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Funny / A Boy, a Girl and a Dog: The Leithian Script

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In spite of the dramatism and seriousness of the source material, A Boy, a Girl and a Dog: The Leithian Script has plenty amusing, witty or even hilarious moments.

  • How many weapons Beren keeps in his clothes? As seen in chapter 2, a lot.
    [Outside the Gates of Nargothrond. Enter Beren, escorted by the Rangers, but unbound]
    Captain: Forgive me, sir, but you must leave your weapons with us. It isn't permitted to go armed into the presence of the King.
    Beren: Of course. Hold on a minute —
    [He hands over his bow, quiver, longsword, shortsword and dagger]
    Captain: [relieved] Thank you for being so understanding about this. Now if you'll just come this way —
    Beren: Not done yet.
    [he takes assorted dirks from vambraces, leggings, belts and backpack]
    Captain: [staring at the mounting pile] Oh...Is there more?
    Beren: [working poniards out of cloak hem and hand-guards] Yup.
    Captain: Is — is that everything?
    Beren: [muffled, struggling out of his armor] No, there are still the backups, but you'll have to wait a bit.
    [takes another several pounds of metal from undertunic, sleeves, and waistband]
    Beren: That should do it.
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  • Beren is describing Carcharoth to his friends.
    Warrior: I'm still trying to imagine a wolf the size of an aurochs or larger.
    Steward: [dryly] How peculiar — I'm trying very hard not to.
  • Doubles as a Heartwarming Moment, when the Steward tells Beren how Finrod reacted to hearing that Beren was no longer in Sauron's dungeon.
    Captain: Edrahil catches hold of him by the shoulders shouting, "He's safe — it's all right, he's safe," and Himself, too surprised to disappear, hears this and says, "Perhaps she'll forgive me, then," and we're trying to explain that it isn't what he thinks, and that takes a bit, and then a little longer for him to grasp it, and then all of the sudden he's back, and he says, "Well then, I suppose I should leave off mourning and go pay my respects to the Lord and Lady of the Halls and then to my kindred.
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  • Beren is telling his friends what Angband is like.
    Beren: — there were designs on them that I don't want to remember. And Balrogs. Multiple Balrogs.
    [pause]
    Youngest Ranger: Did you run into Glaurung?
    Beren: [deadpan] You know, I was wondering what was lacking to make the experience complete, and guess what, that was it. Somehow there was a disaster that we actually missed.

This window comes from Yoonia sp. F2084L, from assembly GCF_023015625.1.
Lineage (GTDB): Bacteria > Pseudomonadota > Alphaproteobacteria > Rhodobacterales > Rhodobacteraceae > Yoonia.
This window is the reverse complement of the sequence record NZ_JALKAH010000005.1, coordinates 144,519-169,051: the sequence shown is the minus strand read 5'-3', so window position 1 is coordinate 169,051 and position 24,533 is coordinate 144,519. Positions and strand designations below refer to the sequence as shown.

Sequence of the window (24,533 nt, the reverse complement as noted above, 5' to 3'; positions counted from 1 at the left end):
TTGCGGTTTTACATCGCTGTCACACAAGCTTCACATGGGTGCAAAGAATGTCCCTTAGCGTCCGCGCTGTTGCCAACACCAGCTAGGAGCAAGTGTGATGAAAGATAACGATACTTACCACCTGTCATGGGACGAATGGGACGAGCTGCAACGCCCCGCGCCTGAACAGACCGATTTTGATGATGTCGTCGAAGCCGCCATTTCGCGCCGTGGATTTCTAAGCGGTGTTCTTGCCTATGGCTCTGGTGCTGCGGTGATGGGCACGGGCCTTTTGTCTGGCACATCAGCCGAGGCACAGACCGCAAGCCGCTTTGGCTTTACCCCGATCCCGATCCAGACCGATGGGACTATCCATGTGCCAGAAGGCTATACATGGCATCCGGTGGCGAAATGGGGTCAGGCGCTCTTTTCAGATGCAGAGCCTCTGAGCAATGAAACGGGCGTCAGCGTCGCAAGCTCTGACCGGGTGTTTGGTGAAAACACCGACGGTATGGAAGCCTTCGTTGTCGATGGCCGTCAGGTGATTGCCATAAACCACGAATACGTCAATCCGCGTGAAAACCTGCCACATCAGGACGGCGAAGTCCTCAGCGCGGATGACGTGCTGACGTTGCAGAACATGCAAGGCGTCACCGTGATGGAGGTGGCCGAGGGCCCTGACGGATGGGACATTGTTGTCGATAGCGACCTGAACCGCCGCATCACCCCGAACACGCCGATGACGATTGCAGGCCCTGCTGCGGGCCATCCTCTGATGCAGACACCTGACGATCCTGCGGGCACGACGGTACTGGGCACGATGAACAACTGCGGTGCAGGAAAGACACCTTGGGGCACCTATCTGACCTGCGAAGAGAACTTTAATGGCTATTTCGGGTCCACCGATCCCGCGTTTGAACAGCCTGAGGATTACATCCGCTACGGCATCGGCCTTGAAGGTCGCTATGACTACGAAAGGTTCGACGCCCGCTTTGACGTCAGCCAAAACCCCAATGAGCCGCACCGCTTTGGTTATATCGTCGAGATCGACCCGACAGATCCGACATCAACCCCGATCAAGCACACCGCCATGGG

Captain: [also straight-faced] Shocking inefficiency. I wonder how that happened.
  • Namo is explaining to Lúthien the risks of becoming mortal and returning to Beleriand... and Finrod steals the spotlight completely.
    Namo: [dispassionate] You understand that this is the real thing — you will return to the world you left, and there are no guarantees that your lives will be safe, or happy, or long, or that anything will go easier on you than it has before, once you leave our realm, and our ability to protect you?
    [before either of the lovers can answer]
    Finrod: There were guarantees? Guarantees were made, and I somehow missed them?
    Namo: [wearily] — Finrod —
    Finrod: [going on as if he didn't hear] Edrahil, do you recall any guarantees that slipped my notice? I can't imagine I was ever that preoccupied.
    Steward: [shaking his head] — Only the ones we are all most familiar with, about living to regret it and dying horribly overseas. — Unless, perhaps, there were guarantees made to Middle-earth of which I have never been informed.
    Youngest Ranger: Not that I ever heard of, sir. — Unless the Lady Melian . . . ?
    Luthien: Mom never said anything like that.
    Finrod: I didn't think so — I thought I'd remember. My lord, what guarantees are you speaking of? I'd be interested in —
    Namo: — Finrod, please! [glares at him]
    [Finrod shrugs, as his father and uncle share looks of bemused sympathy]
    Namo: [to Luthien and Beren] We mean that — as my colleagues have tried to make clear — the exceptions we are making will take you out of our jurisdiction and place you back into the war-zone you have just left. We won't be able to assist you, once you're back in Middle-earth, beyond the ordinary means at our disposal.
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